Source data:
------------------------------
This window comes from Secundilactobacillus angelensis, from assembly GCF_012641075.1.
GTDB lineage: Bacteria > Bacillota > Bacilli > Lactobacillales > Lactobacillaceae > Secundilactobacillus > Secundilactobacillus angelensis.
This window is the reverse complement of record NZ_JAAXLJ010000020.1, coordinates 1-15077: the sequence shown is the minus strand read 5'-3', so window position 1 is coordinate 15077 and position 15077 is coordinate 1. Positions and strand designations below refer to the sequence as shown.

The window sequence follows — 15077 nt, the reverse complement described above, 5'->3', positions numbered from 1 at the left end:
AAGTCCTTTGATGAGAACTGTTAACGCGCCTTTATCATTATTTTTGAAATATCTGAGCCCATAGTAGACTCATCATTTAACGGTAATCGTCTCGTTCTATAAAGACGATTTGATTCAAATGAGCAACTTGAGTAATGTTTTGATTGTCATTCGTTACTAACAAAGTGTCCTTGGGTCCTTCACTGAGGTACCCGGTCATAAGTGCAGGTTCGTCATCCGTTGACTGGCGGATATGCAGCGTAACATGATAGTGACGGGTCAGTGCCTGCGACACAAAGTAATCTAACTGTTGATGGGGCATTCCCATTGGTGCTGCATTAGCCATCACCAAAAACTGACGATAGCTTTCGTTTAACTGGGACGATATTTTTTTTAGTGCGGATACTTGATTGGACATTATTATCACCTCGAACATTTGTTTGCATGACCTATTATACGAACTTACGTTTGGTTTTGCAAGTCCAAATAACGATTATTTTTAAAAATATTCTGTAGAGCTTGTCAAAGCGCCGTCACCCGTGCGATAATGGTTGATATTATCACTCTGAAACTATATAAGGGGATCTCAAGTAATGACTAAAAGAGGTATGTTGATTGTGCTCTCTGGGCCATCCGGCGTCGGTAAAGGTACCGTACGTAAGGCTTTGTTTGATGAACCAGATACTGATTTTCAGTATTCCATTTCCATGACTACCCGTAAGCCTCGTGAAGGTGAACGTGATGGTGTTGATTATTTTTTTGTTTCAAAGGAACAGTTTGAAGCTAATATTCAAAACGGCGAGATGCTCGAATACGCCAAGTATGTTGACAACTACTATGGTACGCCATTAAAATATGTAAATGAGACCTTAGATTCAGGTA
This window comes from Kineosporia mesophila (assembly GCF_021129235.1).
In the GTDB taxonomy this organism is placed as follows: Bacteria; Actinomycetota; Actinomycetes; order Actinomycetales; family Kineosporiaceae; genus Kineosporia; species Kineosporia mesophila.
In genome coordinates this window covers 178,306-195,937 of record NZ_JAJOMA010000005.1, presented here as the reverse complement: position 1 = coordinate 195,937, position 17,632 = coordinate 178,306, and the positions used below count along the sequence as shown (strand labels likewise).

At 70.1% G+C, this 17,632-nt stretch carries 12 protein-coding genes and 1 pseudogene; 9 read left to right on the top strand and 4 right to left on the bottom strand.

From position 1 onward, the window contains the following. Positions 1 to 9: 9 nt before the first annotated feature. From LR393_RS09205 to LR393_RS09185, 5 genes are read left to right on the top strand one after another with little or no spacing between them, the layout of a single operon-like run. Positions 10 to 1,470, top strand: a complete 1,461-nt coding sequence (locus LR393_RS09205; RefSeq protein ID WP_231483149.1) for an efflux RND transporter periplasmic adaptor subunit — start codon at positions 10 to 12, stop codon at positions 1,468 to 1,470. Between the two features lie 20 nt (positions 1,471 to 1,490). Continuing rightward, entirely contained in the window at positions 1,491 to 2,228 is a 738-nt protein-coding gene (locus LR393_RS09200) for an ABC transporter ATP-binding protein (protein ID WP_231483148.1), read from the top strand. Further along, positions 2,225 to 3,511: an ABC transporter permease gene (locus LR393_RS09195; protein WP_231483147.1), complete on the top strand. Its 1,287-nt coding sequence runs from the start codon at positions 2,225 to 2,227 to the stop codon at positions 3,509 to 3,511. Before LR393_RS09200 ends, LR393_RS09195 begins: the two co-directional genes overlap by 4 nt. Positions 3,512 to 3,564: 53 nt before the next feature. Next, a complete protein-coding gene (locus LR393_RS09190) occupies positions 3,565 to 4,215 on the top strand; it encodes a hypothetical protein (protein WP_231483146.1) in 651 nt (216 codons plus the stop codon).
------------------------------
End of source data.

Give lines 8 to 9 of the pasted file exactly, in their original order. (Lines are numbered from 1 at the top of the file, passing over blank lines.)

In genome coordinates this window covers 178,306-195,937 of record NZ_JAJOMA010000005.1, presented here as the reverse complement: position 1 = coordinate 195,937, position 17,632 = coordinate 178,306, and the positions used below count along the sequence as shown (strand labels likewise).

At 70.1% G+C, this 17,632-nt stretch carries 12 protein-coding genes and 1 pseudogene; 9 read left to right on the top strand and 4 right to left on the bottom strand.